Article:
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Research finds influenza in humans is seasonal in Bangladesh

June 13/2022

Avian influenza in poultry, less so

By Elaine Smith

New research by a University of Toronto PhD graduate has determined that human influenza infections in Bangladesh have a high season in the summer months, while avian influenza in poultry is present at similar levels year-round.

Isha Berry

Isha Berry, PhD Graduate

In a paper published recently in Lancet Global Health, researcher Isha Berry from Dalla Lana School of Public Health, working in partnership with multiple human and animal health institutes in Bangladesh – including the Institute of Epidemiology, Disease Control and Research; the International Centre for Diarrhoeal Disease Research, Bangladesh; the Department of Livestock Services; and the United Nations Food and Agriculture Organization — identified a distinct influenza season with an annual peak during the monsoon season in June-July each year, with the timing of the epidemic’s peak varying among regions.

By contrast, avian influenza in poultry displayed weak seasonality, with moderate year-round circulation and a small peak in April that wasn’t in sync with the human epidemic peak.

Berry conducted a retrospective time series analysis to examine human influenza trends using surveillance data collected by 32 hospitals across the country from 2010 to 2019, as well as environmental data from 110 live poultry markets in Dhaka City Corporation, an area that includes the capital. She examined human influenza trends in 10 distinct regions across the country, one of the first large-scale studies to do so.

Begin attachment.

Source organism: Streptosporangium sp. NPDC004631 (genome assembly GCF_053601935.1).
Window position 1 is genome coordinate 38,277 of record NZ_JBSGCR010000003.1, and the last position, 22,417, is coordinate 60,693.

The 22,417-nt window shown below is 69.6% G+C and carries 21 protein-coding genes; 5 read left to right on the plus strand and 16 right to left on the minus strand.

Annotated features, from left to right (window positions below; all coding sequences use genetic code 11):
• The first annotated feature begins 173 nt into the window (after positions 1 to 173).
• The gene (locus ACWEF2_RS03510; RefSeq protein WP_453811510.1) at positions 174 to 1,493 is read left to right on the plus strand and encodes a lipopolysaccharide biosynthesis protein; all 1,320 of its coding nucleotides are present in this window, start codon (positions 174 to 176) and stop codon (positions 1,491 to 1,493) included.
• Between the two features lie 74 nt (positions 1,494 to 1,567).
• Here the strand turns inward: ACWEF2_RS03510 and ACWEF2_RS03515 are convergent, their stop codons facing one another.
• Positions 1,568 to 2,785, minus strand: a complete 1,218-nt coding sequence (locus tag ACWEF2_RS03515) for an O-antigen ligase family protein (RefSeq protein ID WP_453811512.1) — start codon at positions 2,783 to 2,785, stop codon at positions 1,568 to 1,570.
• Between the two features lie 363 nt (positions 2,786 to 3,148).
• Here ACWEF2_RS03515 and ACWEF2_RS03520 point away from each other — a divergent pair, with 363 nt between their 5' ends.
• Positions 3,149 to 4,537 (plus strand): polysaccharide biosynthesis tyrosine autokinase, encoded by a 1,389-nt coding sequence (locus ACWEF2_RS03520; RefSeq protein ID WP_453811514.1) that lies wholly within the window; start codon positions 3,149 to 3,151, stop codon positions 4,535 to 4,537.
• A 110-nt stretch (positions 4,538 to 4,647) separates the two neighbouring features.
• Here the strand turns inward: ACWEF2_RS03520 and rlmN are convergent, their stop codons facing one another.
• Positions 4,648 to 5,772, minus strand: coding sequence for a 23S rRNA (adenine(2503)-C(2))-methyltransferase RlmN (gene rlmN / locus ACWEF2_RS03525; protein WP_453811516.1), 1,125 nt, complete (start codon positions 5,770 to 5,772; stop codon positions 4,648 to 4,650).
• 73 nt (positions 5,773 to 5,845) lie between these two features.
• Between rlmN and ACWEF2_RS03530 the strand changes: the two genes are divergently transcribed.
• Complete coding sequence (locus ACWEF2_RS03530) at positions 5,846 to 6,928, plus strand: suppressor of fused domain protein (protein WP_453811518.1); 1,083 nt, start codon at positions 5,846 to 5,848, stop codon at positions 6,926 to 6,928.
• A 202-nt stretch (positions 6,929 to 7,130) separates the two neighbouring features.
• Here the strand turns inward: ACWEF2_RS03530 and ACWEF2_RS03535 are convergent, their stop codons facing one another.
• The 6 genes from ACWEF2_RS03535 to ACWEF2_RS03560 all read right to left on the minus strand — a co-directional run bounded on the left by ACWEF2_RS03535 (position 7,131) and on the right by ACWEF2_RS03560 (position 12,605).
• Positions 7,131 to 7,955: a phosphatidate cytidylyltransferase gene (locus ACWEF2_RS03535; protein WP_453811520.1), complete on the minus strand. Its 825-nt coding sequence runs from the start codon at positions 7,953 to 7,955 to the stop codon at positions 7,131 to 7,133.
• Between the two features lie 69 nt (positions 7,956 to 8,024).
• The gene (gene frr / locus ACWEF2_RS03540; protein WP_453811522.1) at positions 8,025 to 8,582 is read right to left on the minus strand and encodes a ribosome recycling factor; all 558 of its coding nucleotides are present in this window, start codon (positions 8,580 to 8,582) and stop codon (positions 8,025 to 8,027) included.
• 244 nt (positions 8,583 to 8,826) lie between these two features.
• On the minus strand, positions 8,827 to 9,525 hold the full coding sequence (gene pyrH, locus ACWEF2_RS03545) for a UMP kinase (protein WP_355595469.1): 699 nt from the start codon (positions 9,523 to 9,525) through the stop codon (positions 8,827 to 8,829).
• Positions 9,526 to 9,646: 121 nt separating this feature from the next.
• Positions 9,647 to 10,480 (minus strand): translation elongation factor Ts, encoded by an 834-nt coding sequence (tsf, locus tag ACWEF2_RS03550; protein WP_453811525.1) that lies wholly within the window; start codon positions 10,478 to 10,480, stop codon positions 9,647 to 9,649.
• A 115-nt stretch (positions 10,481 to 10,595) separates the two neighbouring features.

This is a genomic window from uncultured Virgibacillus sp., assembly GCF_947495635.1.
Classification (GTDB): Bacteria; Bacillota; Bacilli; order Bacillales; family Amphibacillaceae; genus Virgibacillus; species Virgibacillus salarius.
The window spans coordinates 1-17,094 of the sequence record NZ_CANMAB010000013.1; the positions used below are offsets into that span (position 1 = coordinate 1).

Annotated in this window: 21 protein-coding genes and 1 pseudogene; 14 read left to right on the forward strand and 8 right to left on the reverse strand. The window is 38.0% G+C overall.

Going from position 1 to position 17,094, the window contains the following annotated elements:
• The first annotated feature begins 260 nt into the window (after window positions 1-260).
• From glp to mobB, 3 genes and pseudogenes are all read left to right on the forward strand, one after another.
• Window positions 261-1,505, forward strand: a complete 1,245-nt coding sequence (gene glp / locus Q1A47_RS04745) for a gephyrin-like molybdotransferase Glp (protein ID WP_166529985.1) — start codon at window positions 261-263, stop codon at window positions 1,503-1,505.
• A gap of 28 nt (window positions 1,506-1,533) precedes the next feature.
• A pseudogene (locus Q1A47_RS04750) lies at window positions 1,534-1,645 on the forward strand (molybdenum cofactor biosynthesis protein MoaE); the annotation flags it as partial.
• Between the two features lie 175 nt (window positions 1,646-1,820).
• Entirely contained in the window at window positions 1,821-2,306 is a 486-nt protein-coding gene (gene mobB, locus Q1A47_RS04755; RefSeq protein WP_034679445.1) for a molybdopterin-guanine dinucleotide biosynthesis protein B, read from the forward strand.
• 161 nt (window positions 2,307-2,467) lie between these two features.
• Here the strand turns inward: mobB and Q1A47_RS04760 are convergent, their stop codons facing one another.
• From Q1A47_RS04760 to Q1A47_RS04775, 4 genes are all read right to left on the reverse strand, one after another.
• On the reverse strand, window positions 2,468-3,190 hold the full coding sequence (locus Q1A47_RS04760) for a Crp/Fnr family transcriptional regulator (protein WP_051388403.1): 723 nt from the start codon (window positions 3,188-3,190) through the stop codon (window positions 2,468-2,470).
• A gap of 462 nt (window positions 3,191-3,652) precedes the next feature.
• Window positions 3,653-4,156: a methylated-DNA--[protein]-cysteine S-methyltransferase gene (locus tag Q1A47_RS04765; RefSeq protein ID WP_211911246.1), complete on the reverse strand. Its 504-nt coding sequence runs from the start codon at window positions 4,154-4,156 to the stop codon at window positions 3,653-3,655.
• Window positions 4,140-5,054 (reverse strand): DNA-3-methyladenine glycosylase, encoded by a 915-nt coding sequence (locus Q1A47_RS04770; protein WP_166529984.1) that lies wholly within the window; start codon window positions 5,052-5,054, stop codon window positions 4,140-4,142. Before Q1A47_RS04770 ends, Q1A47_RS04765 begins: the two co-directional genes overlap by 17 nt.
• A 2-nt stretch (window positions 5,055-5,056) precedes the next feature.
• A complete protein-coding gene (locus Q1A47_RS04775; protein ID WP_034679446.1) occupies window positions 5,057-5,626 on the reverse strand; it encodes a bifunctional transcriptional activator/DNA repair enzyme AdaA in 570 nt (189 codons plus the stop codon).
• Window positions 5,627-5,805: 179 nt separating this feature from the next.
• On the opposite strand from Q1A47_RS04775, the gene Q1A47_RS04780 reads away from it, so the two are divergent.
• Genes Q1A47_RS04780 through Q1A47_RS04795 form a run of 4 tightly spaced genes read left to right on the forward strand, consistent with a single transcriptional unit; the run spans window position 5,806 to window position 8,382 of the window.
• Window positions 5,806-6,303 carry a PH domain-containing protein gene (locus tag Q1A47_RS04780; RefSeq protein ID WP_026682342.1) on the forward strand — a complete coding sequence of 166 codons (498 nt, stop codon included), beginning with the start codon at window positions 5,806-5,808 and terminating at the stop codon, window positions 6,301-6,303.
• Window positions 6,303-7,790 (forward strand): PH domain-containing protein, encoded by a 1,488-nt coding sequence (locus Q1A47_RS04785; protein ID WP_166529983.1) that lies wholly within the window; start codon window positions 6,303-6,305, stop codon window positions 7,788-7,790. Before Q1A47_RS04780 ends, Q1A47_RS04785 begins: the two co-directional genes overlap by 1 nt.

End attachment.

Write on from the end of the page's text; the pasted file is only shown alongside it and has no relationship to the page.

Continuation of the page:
“A lot of work has been done in temperate regions to understand influenza seasonality, but there has been a lot less research done in tropical regions with hot-humid climates,” says Berry.

The reported burden of influenza in Bangladesh is moderate, with severe cases predominately detected among young children and older adults. Vaccine uptake in this context is generally low, although vaccine campaigns have been discussed, especially for high-risk groups and those with great mobility.

“Flu vaccination in the general public is not common in Bangladesh, so understanding seasonality and regional peak timing can help government public health agencies and local facilities efficiently allocate healthcare resources to best support predicted periods of increased influenza activity,” Berry says.

Her study identified a five-week lag time between the first peak of influenza in Dhaka City Corporation to the outermost region of the country on the west coast.

“This is a pattern you see with respiratory diseases in North America,” Berry says. “The disease peaks first in cities or urban hubs and migrates outwards radially to the rest of the country.”

With regard to avian influenza, the study uncovered that circulation in markets was quite high throughout the year, with 40 per cent of markets detecting positive environmental samples even outside of the April peak. However, Berry doesn’t advocate market closures since markets are an integral part of the food system based on local cultural food selection preferences and the broader eco-social context. Instead, she recommends evaluations of biosecurity practices within markets and along the poultry value chain to reduce avian influenza transmission.

Given that her data were collected prior to COVID-19, Berry suggests that in future work it will be important to examine the impacts of the pandemic on human and avian influenza peaks and patterns. She also advocates for enhanced surveillance during the avian influenza high season to monitor and identify if new infections spill over to human populations.

“Human and avian health are connected,” Berry says. “It points to the importance of sharing data among human, animal, and environmental government ministries so that novel viruses can be detected early and responses can be coordinated rapidly. Overall, setting up and maintaining robust surveillance systems are essential for local and global public health agencies to monitor disease trends and make appropriate public health decisions. This can help detect and prevent the next pandemic.”